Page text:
Several coach changes, including the chaos surrounding Jürgen Klinsmann, were the starting point for a soap opera that has lasted to this day, which rarely knew winners and provided an insight into increasingly darker abysses almost every week.
What is Windhorst planning?
Gegenbauer and Windhorst have been so fatefully intertwined over the last three years. While an open power struggle broke out between them, most just shook their heads. Most recently, a giant “Windhorst and Gegenbauer out” banner hung over the east curve of Berlin’s Olympic Stadium. The fans had had enough. Enough of the power struggle for their club, which only brought them malice and ridicule in the rest of the republic and in Berlin the loss of dominance to their Köpenick rival Union Berlin.
They had had enough of the silencer Gegenbauer’s silence and the disturbing fire from the investor, who reported loudly via “Bild” after the victory against Hoffenheim in the first match under Felix Magath and immediately destroyed the hopes that arose for more relaxed weeks. until the end of the season.
The upcoming general meeting on Sunday is going to be about chaos. The extent to which Windhorst will play a role in this is still unclear. It is considered certain that the investor will make a public statement there. However, it can not yet be said with absolute certainty whether he will also send a presidential candidate in the run-up. However, this is not out of the question.
So far, few candidates have publicly thrown their hats in the ring for the Gegenbauer successor. Kay Bernstein, a former ultra and current entrepreneur, has already put herself in position. Other names such as the board Jörn Klein and vice chairman Thorsten Manske float around in the club environment. According to Windhorst, he has no interest in the post and hardly any realistic chance.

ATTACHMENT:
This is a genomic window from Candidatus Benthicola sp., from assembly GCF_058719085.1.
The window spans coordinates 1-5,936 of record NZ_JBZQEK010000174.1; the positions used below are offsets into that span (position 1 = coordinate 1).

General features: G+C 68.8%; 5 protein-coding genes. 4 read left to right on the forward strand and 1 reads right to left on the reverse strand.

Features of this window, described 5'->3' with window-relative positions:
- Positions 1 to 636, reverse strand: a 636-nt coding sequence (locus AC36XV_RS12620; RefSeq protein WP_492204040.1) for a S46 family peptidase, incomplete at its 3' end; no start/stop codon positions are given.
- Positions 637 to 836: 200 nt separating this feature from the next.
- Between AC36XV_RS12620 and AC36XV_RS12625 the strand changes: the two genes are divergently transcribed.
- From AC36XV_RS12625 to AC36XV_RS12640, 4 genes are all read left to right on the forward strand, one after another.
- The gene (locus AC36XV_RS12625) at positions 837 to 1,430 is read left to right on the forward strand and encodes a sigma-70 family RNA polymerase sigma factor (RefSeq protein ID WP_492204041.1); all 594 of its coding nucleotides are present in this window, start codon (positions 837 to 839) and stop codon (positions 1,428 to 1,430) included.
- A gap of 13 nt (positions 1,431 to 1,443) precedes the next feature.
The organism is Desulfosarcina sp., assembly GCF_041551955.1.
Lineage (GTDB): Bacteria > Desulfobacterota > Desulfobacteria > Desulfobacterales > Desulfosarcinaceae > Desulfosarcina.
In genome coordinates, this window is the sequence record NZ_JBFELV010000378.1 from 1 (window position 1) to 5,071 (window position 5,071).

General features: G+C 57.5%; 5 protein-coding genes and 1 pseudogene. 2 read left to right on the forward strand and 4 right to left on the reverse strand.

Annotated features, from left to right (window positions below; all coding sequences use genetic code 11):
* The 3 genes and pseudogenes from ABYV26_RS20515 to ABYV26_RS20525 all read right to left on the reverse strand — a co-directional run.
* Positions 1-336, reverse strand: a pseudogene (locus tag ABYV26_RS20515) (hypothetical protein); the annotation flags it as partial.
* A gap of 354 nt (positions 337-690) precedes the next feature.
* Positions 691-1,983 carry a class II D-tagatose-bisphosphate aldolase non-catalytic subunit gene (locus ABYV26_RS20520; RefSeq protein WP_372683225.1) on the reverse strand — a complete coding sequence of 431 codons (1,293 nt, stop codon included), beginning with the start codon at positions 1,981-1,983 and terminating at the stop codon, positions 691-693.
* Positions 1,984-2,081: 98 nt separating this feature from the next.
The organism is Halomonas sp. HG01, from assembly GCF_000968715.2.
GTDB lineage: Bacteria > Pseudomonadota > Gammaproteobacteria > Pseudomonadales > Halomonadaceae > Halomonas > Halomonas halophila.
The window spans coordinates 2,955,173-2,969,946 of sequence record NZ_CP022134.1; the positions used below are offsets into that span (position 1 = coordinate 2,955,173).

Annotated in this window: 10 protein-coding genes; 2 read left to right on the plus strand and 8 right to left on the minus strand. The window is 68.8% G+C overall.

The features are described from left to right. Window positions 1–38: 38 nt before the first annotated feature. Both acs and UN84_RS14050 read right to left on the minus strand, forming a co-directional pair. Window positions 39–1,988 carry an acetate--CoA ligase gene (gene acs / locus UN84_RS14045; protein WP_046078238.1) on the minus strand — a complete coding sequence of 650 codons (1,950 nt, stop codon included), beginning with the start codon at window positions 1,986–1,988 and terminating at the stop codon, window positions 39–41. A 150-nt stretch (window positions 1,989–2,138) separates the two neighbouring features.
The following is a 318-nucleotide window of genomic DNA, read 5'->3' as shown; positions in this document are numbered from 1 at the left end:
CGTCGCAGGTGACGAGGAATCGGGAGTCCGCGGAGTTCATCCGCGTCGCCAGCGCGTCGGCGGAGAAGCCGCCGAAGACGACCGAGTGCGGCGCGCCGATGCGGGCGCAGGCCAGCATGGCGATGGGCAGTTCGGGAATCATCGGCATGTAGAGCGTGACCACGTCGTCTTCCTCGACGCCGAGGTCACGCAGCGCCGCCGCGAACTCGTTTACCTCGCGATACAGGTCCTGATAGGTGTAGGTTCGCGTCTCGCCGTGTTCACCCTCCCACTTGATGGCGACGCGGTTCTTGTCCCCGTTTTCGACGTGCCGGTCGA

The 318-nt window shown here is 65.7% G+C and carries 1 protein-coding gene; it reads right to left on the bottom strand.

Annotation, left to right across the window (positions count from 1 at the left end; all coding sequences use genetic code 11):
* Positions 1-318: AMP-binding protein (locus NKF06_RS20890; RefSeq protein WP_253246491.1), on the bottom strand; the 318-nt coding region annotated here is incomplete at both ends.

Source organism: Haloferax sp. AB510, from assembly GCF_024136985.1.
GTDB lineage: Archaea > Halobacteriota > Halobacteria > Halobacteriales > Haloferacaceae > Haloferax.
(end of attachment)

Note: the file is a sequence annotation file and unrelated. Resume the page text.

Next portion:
The 41-year-old Bernstein, on the other hand, is well connected in the Hertha fan scene and could at least get the ball rolling for an agreement between the divided clubs. The ex-ultra, who lives with his company in an industrial district in Neukölln, wants to bring the club from the western end back to the center of the city and ensure a reorientation of the club with transparency.
There is no exact program yet. This should be worked out in large groups in the weeks leading up to the election. It’s going to be about the stadium that Hertha has wanted for so long, it’s going to be about closing the big construction sites, developing the sporting competence and somehow also about how Hertha could break out of the eternal downward spiral.
The relegation that was just prevented makes the way for a fresh start in Berlin’s Westend perhaps a little less difficult, but only the club’s last crash, which has been in free fall since the summer of 2019, has so far been prevented. Now the arduous work begins. It will be a long time before the last three years of yawning wounds heal, so much is certain. No one in Berlin sounds really optimistic at the moment.